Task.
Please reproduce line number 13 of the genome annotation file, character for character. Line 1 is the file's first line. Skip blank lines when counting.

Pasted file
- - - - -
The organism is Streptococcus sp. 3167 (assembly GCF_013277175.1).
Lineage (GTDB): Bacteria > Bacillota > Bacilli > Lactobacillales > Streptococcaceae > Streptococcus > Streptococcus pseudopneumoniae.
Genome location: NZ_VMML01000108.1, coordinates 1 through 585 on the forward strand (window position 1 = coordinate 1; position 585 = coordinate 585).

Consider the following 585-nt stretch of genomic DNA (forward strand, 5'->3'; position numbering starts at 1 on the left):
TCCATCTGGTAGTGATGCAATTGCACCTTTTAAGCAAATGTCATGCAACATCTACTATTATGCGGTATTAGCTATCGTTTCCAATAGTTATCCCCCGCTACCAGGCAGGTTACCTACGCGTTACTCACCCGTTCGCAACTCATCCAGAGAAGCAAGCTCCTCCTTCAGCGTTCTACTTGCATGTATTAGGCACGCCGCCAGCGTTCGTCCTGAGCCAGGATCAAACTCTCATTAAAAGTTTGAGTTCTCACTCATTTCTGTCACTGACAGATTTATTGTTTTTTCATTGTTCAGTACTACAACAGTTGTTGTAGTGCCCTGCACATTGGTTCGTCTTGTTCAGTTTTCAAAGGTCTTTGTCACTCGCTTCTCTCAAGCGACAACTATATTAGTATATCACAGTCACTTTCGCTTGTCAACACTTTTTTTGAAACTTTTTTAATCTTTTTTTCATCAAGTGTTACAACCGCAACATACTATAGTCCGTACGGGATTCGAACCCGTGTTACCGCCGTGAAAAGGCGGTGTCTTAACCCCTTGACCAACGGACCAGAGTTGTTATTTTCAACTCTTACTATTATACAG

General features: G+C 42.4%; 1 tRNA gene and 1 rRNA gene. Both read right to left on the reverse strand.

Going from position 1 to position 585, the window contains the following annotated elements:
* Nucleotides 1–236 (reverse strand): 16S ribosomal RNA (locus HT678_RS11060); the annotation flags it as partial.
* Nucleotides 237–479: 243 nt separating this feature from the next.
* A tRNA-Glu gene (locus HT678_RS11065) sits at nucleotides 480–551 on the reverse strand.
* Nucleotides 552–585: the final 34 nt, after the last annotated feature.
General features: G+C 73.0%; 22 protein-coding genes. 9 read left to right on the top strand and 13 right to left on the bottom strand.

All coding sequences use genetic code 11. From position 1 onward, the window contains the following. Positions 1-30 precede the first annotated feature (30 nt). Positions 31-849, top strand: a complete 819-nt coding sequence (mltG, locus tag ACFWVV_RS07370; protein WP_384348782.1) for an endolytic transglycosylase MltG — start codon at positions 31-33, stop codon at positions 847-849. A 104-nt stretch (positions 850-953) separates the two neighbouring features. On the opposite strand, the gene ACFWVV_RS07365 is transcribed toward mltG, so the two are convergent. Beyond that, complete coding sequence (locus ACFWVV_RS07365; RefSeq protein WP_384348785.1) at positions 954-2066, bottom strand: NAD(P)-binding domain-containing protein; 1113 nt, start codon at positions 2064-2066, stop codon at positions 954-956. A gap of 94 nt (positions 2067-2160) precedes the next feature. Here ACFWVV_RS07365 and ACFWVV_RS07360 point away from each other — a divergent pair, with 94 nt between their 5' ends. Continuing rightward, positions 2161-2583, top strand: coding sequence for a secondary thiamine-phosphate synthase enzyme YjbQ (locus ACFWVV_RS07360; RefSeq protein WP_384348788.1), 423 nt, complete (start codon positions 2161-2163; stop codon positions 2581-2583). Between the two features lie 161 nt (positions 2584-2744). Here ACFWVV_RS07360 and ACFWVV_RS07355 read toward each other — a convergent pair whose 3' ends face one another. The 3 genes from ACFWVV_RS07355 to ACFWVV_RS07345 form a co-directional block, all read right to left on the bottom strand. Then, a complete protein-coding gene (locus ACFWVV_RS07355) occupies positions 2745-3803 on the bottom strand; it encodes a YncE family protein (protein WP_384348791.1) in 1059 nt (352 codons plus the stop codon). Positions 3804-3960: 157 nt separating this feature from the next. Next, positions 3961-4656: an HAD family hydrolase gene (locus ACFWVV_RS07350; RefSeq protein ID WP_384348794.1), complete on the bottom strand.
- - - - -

All coding sequences use genetic code 11. From position 1 onward, the window contains the following. Positions 1-30 precede the first annotated feature (30 nt). Positions 31-849, top strand: a complete 819-nt coding sequence (mltG, locus tag ACFWVV_RS07370; protein WP_384348782.1) for an endolytic transglycosylase MltG — start codon at positions 31-33, stop codon at positions 847-849. A 104-nt stretch (positions 850-953) separates the two neighbouring features. On the opposite strand, the gene ACFWVV_RS07365 is transcribed toward mltG, so the two are convergent. Beyond that, complete coding sequence (locus ACFWVV_RS07365; RefSeq protein WP_384348785.1) at positions 954-2066, bottom strand: NAD(P)-binding domain-containing protein; 1113 nt, start codon at positions 2064-2066, stop codon at positions 954-956. A gap of 94 nt (positions 2067-2160) precedes the next feature. Here ACFWVV_RS07365 and ACFWVV_RS07360 point away from each other — a divergent pair, with 94 nt between their 5' ends. Continuing rightward, positions 2161-2583, top strand: coding sequence for a secondary thiamine-phosphate synthase enzyme YjbQ (locus ACFWVV_RS07360; RefSeq protein WP_384348788.1), 423 nt, complete (start codon positions 2161-2163; stop codon positions 2581-2583). Between the two features lie 161 nt (positions 2584-2744). Here ACFWVV_RS07360 and ACFWVV_RS07355 read toward each other — a convergent pair whose 3' ends face one another. The 3 genes from ACFWVV_RS07355 to ACFWVV_RS07345 form a co-directional block, all read right to left on the bottom strand. Then, a complete protein-coding gene (locus ACFWVV_RS07355) occupies positions 2745-3803 on the bottom strand; it encodes a YncE family protein (protein WP_384348791.1) in 1059 nt (352 codons plus the stop codon). Positions 3804-3960: 157 nt separating this feature from the next. Next, positions 3961-4656: an HAD family hydrolase gene (locus ACFWVV_RS07350; RefSeq protein ID WP_384348794.1), complete on the bottom strand.